A thing of shreds and patches opens NY Quadrille

L to R: DeAngelo Blanchard, Antonio Ramos, and Mina Nishimura in Kota Yamazaki’s translucent costumes. | Photo by Alon Koppel Photography

BY ELIZABETH ZIMMER | First The Joyce Theater’s carpenters reconfigured the auditorium, so all the spectators sit up close, on four sides of a newly built stage. Then choreographer Lar Lubovitch programmed a season of new work by some of Downtown’s most compelling dance artists, starting with John Jasperse Projects presenting his new “Hinterland” (through Sept. 28), to a commissioned score by Hahn Rowe.

Jasperse, a 1985 Sarah Lawrence College grad who’s been making gripping pieces for a generation and now directs the Bronxville school’s dance program, conjures a strange, diverse community out of some flower-printed fabric and five humans, himself included. On the white platform stage, crisscrossed with painted pink lines, an invisible figure (Mina Nishimura) hunches under a pile of flowered pads. A mountainous black man (DeAngelo Blanchard) and the tiny Japanese Nishimura tumble and play like a favorite uncle with a seven-year-old. A bearded, grizzled guy (Antonio Ramos) binds the pads to his legs with pink tape. A mysterious figure in a full-body white unitard painted with the same flower design (Eleanor Hullihan) lurks around the edges of the platform. Is this all a poetic rendering of the city’s street life?

Jasperse has long delineated apocalyptic visions in his dances, and sticky tape, here deployed both functionally and decoratively, has often been part of them. Here, Hahn Rowe augments recorded percussion with live guitar-strumming; the soundscape ranges from raucous, dissonant, even farty sounds to peaceful melodies to silence. The movement evolves from rolling on the floor to unison adagio sections, the clothing (by Kota Yamazaki) from ragtag to a uniform, translucent blue. Lighting designer Joe Lavasseur gradually darkens the space as the performers line up on each edge of the platform and stare at us. They kneel. The skinny Jasperse rolls around with the immense Blanchard, each lying atop the other. They all finally bow, releasing us from their ominous beauty.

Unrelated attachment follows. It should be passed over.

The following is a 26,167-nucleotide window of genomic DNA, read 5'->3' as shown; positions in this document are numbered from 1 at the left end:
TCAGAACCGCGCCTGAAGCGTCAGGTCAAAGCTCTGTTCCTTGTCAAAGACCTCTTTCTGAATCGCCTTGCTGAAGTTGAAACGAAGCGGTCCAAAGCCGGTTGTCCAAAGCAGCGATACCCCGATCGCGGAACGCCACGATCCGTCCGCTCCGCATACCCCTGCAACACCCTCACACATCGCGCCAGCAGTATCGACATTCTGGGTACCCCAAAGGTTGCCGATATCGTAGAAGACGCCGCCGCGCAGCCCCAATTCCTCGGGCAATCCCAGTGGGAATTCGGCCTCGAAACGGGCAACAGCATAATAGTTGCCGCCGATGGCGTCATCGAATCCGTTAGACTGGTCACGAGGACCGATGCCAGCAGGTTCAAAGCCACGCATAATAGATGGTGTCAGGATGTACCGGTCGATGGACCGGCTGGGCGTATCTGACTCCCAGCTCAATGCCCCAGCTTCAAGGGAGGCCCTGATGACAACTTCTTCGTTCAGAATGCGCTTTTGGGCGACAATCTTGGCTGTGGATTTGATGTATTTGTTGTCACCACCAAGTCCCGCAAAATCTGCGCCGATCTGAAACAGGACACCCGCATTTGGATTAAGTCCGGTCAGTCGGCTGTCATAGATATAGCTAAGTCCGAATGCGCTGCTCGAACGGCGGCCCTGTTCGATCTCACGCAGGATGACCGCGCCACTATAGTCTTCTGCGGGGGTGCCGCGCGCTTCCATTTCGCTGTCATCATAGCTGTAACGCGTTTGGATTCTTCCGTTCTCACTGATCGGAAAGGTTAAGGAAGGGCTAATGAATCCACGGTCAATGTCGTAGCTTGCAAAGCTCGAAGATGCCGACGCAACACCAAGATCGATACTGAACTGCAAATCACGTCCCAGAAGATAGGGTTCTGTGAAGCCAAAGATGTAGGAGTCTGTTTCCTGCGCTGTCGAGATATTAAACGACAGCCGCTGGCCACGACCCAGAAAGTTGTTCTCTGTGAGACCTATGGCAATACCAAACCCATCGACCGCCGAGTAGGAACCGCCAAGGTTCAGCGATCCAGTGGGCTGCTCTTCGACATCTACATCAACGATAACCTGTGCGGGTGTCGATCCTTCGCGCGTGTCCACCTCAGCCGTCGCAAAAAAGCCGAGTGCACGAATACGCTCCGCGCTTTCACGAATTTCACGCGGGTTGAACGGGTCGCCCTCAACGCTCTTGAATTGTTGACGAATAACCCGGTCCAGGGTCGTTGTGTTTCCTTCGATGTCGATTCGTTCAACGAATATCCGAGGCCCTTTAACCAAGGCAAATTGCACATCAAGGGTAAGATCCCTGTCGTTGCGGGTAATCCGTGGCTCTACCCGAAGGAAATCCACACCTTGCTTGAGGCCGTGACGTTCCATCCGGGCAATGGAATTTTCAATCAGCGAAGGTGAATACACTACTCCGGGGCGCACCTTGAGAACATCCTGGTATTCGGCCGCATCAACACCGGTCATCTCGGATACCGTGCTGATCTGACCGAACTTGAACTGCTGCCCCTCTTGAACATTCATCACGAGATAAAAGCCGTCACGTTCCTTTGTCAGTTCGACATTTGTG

Kyle Abraham’s A.I.M follows Jasperse into the Joyce, Sept. 29-Oct. 1, showing “Dearest Home,” which explores love, longing, and loss. (This protean young choreographer also had a world premiere Sept. 27 at New York City Ballet, opening as part of their fall gala and also playing Sept. 28 and Oct. 4 & 6; for more info visit nycballet.com). Then Rashaun Mitchell + Silas Riener, Cunningham alums, do a new work exploring paths to a utopia (Oct. 2, 3, 6), and Beth Gill makes her Joyce debut with a surreal piece set in a dreamlike space (Oct. 4, 5, 7). The season-in-the-square winds up with the Donna Uchizono Company, offering a world premiere tailored to the space’s four perspectives (Oct. 10-13).

At The Joyce Theater (175 Eighth Ave., at W. 19th St.). Through Oct. 13. Tickets are $35. Call 212-242-0800 or visit joyce.org, where you will find info on specific performance times, dates, and featured artists.

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